The other type, known as supermassive black holes, which are approximately a million more extensive than the Sun, and it is unknown how they formed.
The galaxy is called NGC 6240 and it's around 300 million light-years away but is still considered a neighbour more or less.
"But the black hole we have observed is more than 50 per cent larger than this limit". Researchers named the monster black hole LB-1.
"This newly discovered black hole is a young black hole, at most a few million years old, and is in our 'neighbourhood, ' unlike the old and remote black holes detected by LIGO", Professor Heger said.
Back in April, scientists unveiled what was believed to be the first ever picture of a black hole, which comes from data collected by the Event Horizon Telescope (EHT) - an worldwide project that connects dozens of observatories to capture the first image of a black hole by essentially creating a "virtual Earth-sized telescope". Follow-up observations with telescopes in Spain and the US led to the discovery of a star about eight times larger than the sun orbiting the black hole every 79 days.
The discovery was reported by the scientists in Nature magazine.
However researchers believed that typical stars within the Milky Manner shed most of their gasoline by stellar winds, stopping the emergence of a black gap the scale of LB-1, Liu stated.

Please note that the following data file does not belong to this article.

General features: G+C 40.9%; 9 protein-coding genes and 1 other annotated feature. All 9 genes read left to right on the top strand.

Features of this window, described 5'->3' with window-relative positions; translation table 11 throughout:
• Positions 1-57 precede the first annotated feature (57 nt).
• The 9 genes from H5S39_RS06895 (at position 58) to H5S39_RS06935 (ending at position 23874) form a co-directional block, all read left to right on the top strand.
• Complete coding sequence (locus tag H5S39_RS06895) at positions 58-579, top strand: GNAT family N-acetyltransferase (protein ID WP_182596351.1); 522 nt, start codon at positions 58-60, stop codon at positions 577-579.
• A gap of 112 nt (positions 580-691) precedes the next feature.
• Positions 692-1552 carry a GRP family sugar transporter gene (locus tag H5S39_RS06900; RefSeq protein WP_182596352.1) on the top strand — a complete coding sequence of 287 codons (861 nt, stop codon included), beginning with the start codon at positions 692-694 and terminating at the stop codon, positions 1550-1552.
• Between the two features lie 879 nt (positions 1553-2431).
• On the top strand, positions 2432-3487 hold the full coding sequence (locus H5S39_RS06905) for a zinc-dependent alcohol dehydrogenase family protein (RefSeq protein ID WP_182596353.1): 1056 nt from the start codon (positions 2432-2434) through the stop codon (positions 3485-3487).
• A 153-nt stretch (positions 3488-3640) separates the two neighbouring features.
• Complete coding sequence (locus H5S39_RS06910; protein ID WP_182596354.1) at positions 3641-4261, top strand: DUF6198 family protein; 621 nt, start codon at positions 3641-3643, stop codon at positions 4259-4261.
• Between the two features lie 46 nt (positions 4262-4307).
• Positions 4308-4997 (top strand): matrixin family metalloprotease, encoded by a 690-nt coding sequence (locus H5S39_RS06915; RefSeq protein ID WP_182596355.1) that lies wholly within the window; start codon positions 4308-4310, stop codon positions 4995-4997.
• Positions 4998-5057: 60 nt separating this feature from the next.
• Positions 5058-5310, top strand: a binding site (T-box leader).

However, the discovery of the huge black hole by an global team, led by scientists at the National Astronomical Observatory of China of the Chinese Academy of Sciences (NAOC), has toppled that assumption.
'Dim holes of such mass might perhaps presumably mute now now not even exist in our galaxy, per different the novel units of stellar evolution, ' he added.
Stellar black holes are normally fashioned within the aftermath of supernova explosions, a phenomenon that happens when extraordinarily giant stars burn out on the finish of their lives.
Researchers surveyed the sky to look for theses invisible objects using China's Large Sky Area Multi-Object Fiber Spectroscopic Telescope (LAMOST).
This observational technique was first proposed by the visionary English scientist John Michell in 1783, but it has only become feasible with recent technological improvements in telescopes and detectors.
There is another black hole of the same mass range is detected, clocking in at around 62 solar masses - it was created as a result of a collision between two black holes in a binary pair - GW150914, the first direct detection of gravitational waves ever made by humans. The former turned out to be eight times the mass of the sun, orbiting a 70-solar-mass black hole every 79 days.
Now, a group of Chinese astronomers think they've found a star-and-black-hole pair another way. They performed follow up observations using the Gran Telescopio Canarias in Spain and the Keck Telescope in the U.S. In total, they performed 26 observations, involving 3,000 targets to find the black hole.
CBS cites a press release, and reveals that "such a search is like looking for the proverbial needle in a haystack: only one star in a thousand may be circling a black hole".
Black holes weighing between 1,000 and 100,000 Suns (so-called intermediate-mass black holes) may reside at the heart of small galaxies or in big star clusters.
How they're formed is mute poorly understood.